…which is why I am Kosher and a vegetarian. I’m not knocking carnivores, or lapsed Jews. Some of my favorite people are both. This was a personal decision and far be it from me to pass judgment on anyone’s private decisions. Well anyone except for those shmendricks that eat at White Castle. There’s no hope for them…

  • Does anyone else wonder about the demented mind that concocted this mess? Would she seriously feed this to people? Her own children? Does she weigh 300 lbs.? I’m surprised she doesn’t put these “latkes” in a baking pan and smother them with cream sauce and then sprinkle with cheese and bacon. Maybe that’s next year’s winning recipe.

  • They may still be lower in fat than regular cream cheese. It’s just the combination that is odd, particularly since those potato pancakes used to serve as a source of carbohydrates, fat and protein for physically working people (that usually were non too rich; until the 1960s, it was still pretty common to have meat only once a week) and they traditionally still are eaten with vegetable soup or apple sauce in the Rhineland, but nowadays they are considered a ‘treat’, partly because the classic, hand-grated ones are a lot of work and many people here swear by the classic version.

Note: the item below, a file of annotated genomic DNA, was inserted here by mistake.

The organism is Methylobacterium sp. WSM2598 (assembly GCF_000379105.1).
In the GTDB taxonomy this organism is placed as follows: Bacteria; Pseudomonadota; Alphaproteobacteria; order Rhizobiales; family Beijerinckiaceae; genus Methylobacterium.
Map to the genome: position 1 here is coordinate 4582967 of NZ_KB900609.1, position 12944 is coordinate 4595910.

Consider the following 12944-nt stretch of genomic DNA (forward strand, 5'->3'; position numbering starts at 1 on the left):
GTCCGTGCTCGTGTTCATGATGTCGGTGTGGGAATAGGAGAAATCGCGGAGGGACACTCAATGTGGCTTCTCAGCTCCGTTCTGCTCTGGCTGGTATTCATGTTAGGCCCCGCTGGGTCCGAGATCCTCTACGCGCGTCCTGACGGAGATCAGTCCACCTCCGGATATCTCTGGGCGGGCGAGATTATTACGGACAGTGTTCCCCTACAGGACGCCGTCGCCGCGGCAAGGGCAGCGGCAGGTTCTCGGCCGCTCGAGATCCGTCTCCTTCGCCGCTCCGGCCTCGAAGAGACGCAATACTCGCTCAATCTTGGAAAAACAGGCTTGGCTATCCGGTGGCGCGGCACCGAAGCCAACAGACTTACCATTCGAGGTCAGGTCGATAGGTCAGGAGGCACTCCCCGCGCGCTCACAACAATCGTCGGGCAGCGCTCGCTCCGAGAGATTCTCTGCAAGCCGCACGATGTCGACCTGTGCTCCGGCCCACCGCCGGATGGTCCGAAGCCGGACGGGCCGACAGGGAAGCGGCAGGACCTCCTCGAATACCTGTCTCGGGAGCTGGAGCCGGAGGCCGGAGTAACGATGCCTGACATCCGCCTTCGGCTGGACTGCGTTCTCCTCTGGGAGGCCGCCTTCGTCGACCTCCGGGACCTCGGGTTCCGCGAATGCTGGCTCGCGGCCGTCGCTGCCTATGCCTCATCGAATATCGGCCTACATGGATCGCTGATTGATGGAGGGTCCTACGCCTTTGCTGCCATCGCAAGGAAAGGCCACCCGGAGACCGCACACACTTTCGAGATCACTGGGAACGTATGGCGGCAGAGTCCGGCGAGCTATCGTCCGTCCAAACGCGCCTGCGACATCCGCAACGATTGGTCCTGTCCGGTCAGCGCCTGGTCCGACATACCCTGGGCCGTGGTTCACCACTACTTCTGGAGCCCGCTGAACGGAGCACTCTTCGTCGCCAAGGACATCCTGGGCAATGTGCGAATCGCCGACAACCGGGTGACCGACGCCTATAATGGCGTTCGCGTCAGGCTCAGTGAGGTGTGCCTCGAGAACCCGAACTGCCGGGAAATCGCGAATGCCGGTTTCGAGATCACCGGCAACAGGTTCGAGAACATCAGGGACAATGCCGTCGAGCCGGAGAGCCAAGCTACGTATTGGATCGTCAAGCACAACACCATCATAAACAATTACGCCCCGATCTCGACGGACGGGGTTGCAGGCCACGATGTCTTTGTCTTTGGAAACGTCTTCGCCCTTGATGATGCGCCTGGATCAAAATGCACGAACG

British hashbrowns are eaten for breakfast though Brits usually don’t have cooked breakfasts (hashbrowns, fried eggs, fried bread, fried muhrooms, sausages, fried bacon, baked beans, boiled tomatoes, toast) anymore these days unless they’re staying at a hotel.

  • Sorry, Sarah. But Muffti knew CK would take it as the joke that it was intended to be! Even if he is a pretentious, self righteous mofo 🙂

  • If you put some baking potatoes and an onion or two through the shredding, or julienne, blade, the latkes are lacy instead of solid. Life is SO MUCH easier now, B”H.

    Putting meat in them is a little weird. At that rate you are making stove-top kugel, or even stove-top meatloaf, which is fine, but don’t call it a latke. You would have to brown the meat first, for safety.

    Latkes go well with sparkling cider. A well browned latke is ok cold.

    As for WC, well, home cooking is the way to go. You knew that. What can we bring? A bag of apples? Wine? Entenmann’s pound cake? Our own home-made bread? Flowers? Any sefardi friends? THEY can cook, all right.

  • Let’s see if this goes through this time:

    Muffti *serious look*

    JM, a store-bought pound cake? (There’s too much butter / fat in those.) Opt for a home-made cake, it comes with the message that whatever’s been brought was made with love even if it doesn’t look perfect, e.g. a classic marble cake: